Spanish languageSpanish Pronoun Lessons

Interested in learning some Spanish pronouns? Look no further!

Demonstrative Pronouns (Ése, Éste, Aquél)
Demonstrative pronouns (this one, that one, the one[s], these, those) refer to a previously-mentioned noun in a sentence. Learn the forms and uses.

Indefinite Pronouns
Spanish indefinite pronouns, sometimes called affirmative indefinite pronouns, are unspecific and are used in place of nouns. They can be the subject of a sentence, the object of a verb, or the object of a preposition.

Interrogative Pronouns (Qué, Quién, Cuál, Cuánto, Dónde)
Interrogative pronouns are used to ask the questions who, what, which, and how much/many.

Negative Pronouns (Ninguno, Nadie, Nada)
Spanish negative pronouns, sometimes called indefinite negative pronouns, negate, refuse, or cast doubt on the existence of the noun that they replace.

Object Pronouns (Me, Te, La, Le...)
Lessons on direct and indirect object pronouns, the neuter object pronoun lo, redundant pronouns, how to use two object pronouns, and where to put them.

Possessive Pronouns (Mío, Tuyo, Suyo...)
Possessive pronouns are the words which replace nouns modified by possessive adjectives. In Spanish there are different forms of possessive pronouns depending on whether the noun is masculine or feminine, singular or plural.

Prepositional Pronouns (Mí, Ti, Conmigo...)
Spanish prepositional pronouns are used after prepositions, logically enough, often in order to emphasize the noun they replace, and are thus a sort of subcategory of the disjunctive or stressed pronouns found in other languages. There are 11 forms of Spanish prepositional pronouns.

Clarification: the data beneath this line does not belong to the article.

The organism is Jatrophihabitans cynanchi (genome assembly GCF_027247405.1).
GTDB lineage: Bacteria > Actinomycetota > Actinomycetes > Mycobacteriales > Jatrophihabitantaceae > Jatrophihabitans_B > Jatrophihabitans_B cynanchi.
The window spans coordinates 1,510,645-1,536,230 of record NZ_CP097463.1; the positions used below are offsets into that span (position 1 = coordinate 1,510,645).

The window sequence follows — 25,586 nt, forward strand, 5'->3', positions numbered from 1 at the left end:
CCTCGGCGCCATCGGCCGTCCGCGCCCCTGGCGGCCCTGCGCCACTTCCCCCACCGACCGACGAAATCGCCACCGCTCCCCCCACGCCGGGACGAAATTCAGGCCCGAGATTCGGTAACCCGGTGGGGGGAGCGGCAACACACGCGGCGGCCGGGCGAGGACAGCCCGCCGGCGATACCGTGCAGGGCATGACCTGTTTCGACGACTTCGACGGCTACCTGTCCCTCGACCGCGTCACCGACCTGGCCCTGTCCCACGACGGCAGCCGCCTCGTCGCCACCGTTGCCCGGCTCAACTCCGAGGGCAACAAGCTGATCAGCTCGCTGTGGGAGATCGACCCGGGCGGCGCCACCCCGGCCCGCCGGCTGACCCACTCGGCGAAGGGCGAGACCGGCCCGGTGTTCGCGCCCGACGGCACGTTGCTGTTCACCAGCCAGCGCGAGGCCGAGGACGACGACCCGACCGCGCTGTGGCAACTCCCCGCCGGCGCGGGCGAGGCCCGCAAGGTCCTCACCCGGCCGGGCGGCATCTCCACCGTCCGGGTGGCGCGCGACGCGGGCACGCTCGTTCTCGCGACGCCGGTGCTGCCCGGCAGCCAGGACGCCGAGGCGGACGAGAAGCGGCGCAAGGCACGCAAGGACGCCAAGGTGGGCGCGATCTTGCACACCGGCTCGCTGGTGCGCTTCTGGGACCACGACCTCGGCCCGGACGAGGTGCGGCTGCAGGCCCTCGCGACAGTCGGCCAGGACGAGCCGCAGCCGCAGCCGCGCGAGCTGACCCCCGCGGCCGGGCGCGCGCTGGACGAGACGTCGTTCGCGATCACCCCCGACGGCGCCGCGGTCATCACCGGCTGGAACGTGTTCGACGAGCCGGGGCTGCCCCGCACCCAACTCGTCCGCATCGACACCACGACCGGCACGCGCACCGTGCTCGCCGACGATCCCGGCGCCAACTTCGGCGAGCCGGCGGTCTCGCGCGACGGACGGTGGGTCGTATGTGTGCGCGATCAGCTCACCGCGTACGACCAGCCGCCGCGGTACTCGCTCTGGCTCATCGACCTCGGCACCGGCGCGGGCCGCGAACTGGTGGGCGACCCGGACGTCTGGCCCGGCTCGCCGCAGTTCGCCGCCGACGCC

Reflexive Pronouns (Me, Te, Se...)
Reflexive pronouns are used with pronominal verbs. They always agree with the subject of the sentence and are placed directly in front of the verb.

Reflexive Prepositional Pronouns (Mí, sí mismo...)
Spanish reflexive prepositional pronouns are pronouns which refer back to the subject and occur after prepositions, often in order to emphasize the noun they replace.

Reflexive Se with Unplanned Occurrences
The reflexive construction, used mainly with pronominal verbs, can also be used to describe accidental and unplanned occurrences.

Relative Pronouns (Que, Quien, El Cual, El Que, Donde)
Just like in English, a Spanish relative pronoun links a dependent/relative clause (i.e., a clause that cannot stand alone) to a main clause. This lesson is a comparative summary of the Spanish relative pronouns que, quien, el que, el cual, and donde. Depending on context, the English equivalents are who, whom, that, which, whose, or where.

Subject Pronouns (Yo, Tú, Él...)
Subject pronouns indicate the person or thing which is performing the action of a verb. You need to learn the Spanish subject pronouns even though they are not usually required.

Neuter Subject Pronoun (Ello)
Ello is the Spanish neuter subject pronoun, used to mean "it" when referring to something non-specific.

Todo
Learn how to "conjugate" and use the versatile Spanish word todo.

  

Recommended Book

coverEnglish Grammar for Students of Spanish
Many English-speaking students have difficulty mastering Spanish grammar because they've never understood their own. This book is the answer: simple but thorough explanations of English grammar and its Spanish equivalents. 

    



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